Cholesterol is highly connected to heart disease. Here we discuss the many facets of cholesterol and what you can do to control it.
What is Cholesterol?
Cholesterol is a substance your body makes naturally. It is soft and waxy, similar to fat, and is present in your body’s cells and in your bloodstream. Cholesterol is necessary to your survival—it’s what your body uses to make new cells. Much of the cholesterol in your body occurs naturally, but you also get a lot from the food you eat.
The truth is that cholesterol in itself is a good thing. The problem comes when your body has too much of the wrong kind of cholesterol. This creates an increased risk of cardiovascular disease, such as coronary heart disease and stroke—the No. 1 and No. 4 killers in the nation. In fact, people who have high levels of cholesterol are at twice the risk of developing heart disease as those with lower levels. Although high cholesterol is a clear health concern, it can be treated effectively.
How It Works
Cholesterol travels through the bloodstream to reach the cells. When there’s too much cholesterol in the bloodstream, it can bind with other substances in the blood to form a buildup on the interior walls of the arteries that carry blood to the heart. As plaque continues building up inside artery walls, it slowly starts to clog them (the process of atherosclerosis referenced throughout the HeartGuide).
Types of Cholesterol
There are three main types of cholesterol:
- Low-density lipoprotein (LDL) – Sometimes referred to as “lousy” or “bad” cholesterol, LDL helps substances stick to the inner walls of your arteries. Keeping LDL at lower levels is a healthy heart goal.
- High-density lipoprotein (HDL) – HDL is the “happy” or “good” type of cholesterol. It helps your arteries keep cholesterol from sticking to the artery walls and moving through the bloodstream. HDL cholesterol even helps remove cholesterol from your bloodstream. Higher levels of HDL are associated with good heart health.
- Triglycerides – These can also clog our arteries. Triglycerides are made by the body, but too many can be a bad thing for your health. Being overweight or obese or physically inactive, smoking, drinking too much alcohol, and eating too many simple carbohydrates can all increase triglyceride levels in your bloodstream. Diabetes and a family history of high triglyceride levels can also contribute to higher levels in your body.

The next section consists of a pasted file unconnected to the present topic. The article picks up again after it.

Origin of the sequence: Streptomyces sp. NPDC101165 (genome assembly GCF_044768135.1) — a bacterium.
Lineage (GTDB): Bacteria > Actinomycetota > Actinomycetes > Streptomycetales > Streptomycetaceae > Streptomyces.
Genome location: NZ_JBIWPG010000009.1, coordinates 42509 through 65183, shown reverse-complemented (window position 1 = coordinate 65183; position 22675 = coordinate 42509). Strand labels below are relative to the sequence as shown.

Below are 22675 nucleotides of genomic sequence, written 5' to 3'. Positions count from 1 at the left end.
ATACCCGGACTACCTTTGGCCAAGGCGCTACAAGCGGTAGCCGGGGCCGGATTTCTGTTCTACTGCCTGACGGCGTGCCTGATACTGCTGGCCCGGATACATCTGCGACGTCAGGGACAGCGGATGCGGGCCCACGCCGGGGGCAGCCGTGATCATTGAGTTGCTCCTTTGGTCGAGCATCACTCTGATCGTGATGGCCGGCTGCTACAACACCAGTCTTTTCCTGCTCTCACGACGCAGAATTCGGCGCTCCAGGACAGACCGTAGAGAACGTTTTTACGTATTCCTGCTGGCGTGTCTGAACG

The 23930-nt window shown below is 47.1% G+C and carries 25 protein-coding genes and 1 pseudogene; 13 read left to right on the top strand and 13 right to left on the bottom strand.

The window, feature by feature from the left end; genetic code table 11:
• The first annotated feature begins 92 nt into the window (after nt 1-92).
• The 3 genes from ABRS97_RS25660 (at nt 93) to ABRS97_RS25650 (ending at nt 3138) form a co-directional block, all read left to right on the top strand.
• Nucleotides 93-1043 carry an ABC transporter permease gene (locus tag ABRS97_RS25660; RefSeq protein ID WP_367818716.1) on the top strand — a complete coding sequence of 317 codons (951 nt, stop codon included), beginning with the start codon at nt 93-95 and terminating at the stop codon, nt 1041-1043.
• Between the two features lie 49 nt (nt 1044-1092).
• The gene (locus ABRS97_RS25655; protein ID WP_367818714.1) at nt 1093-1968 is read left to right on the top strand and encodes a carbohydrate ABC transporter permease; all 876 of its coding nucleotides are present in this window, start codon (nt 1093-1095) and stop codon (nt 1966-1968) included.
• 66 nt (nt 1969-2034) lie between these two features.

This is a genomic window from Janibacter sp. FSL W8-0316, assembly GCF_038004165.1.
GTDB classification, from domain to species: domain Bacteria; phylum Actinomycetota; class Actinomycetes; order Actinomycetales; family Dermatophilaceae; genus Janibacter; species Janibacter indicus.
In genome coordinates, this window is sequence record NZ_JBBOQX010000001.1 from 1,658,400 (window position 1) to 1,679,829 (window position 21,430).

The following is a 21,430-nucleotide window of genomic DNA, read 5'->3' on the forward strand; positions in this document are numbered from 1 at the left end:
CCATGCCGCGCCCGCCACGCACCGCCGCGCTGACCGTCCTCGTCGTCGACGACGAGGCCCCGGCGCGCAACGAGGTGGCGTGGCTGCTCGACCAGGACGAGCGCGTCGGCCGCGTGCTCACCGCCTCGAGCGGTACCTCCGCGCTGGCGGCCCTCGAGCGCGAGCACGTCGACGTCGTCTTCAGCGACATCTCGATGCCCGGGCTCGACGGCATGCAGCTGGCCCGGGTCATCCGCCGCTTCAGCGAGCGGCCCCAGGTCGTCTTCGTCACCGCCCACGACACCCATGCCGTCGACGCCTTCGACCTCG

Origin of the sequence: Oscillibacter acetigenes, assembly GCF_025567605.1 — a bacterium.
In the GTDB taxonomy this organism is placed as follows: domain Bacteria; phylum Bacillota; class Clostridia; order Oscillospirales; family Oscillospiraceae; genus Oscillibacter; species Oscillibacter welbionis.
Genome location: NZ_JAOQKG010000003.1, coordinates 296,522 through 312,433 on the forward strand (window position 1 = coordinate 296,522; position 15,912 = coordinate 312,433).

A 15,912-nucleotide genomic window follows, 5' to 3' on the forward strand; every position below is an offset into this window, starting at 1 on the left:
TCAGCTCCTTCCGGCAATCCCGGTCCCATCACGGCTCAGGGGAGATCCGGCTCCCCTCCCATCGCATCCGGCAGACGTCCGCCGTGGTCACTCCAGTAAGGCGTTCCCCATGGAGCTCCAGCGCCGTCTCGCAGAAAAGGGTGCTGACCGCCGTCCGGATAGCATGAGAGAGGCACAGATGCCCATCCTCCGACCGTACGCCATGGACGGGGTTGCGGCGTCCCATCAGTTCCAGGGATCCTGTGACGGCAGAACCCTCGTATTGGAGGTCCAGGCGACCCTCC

Understand The Risks
- Diet – Eating foods low in saturated fat, triglycerides, and cholesterol can help you control your blood cholesterol and LDL.
- Weight and obesity – Carrying too much weight can also increase your risk. Being overweight or obese can raise LDL, total cholesterol, and triglyceride levels.
- Smoking – Tobacco smoke is terrible for your health. Among many other problems, it can raise your triglyceride levels and lower your levels of HDL.
- Physical activity – Your body needs physical activity for your overall health. People who don’t get enough physical activity can become overweight or obese. Getting the physical activity you need can actually help you lose weight and raise your level of HDL.
- Genes – Yes, you can inherit high levels of LDL and triglycerides, or low levels of HDL cholesterol, from your parents or other family members.
- Age – The older you get, the more likely you are to have abnormal cholesterol levels. Past the age of 65, the risk increases significantly.
Other health conditions can also put you at risk of high cholesterol, including liver disease, diabetes, underactive thyroid, kidney disease, and pancreatic disease. If you have two or more of any of the risk factors, you’re more apt to develop high cholesterol.
How to Check My Blood Cholesterol Level
The most common method for determining your cholesterol number is the fasting lipoprotein profile. The “fasting” part of the profile means that prior to the blood test, you had no food or drink for a period of time beforehand—usually eight hours.
This simple blood test measures total cholesterol, LDL cholesterol, HDL cholesterol, and triglyceride levels to get an overall picture of the presence of cholesterol in your bloodstream. The blood test itself takes only a few minutes and your health care team will usually go over the results with you in a future office visit or over the phone.
Understand the Cholesterol Numbers
Health care teams use one or more sets of clinical guidelines to determine your cholesterol situation and relative risk of cardiovascular disease. Talk with your health care team about your numbers and what they mean, as well as any other medical conditions and risk factors you may have. And ask what your goal should be.
Treatment for High Cholesterol
If your critical numbers are not within healthy ranges, you may very well be at a higher risk for cardiovascular disease. Your health care team will work with you to help you make improvements to your overall health and keep your risks for serious conditions at bay. Although medicine can be necessary to lower your cholesterol, it’s always important to maintain a healthy lifestyle, which includes eating right and getting regular exercise. Talk with your doctor before starting any diet or exercise program.
What Is FH?
Familial hypercholesterolemia (FH) is a genetic disorder in which LDL cholesterol is present in very high levels from birth. The severity of FH depends on a person’s genetic profile. If a person with FH inherited one faulty gene from a parent, that person’s LDL cholesterol level can be two to three times higher than normal. But if a person inherits two faulty genes (one from each parent), it can be worse—LDL levels three to six times higher than normal. Talk to your doctor to see if you should be tested for FH. Learn more at www.thefhfoundation.org.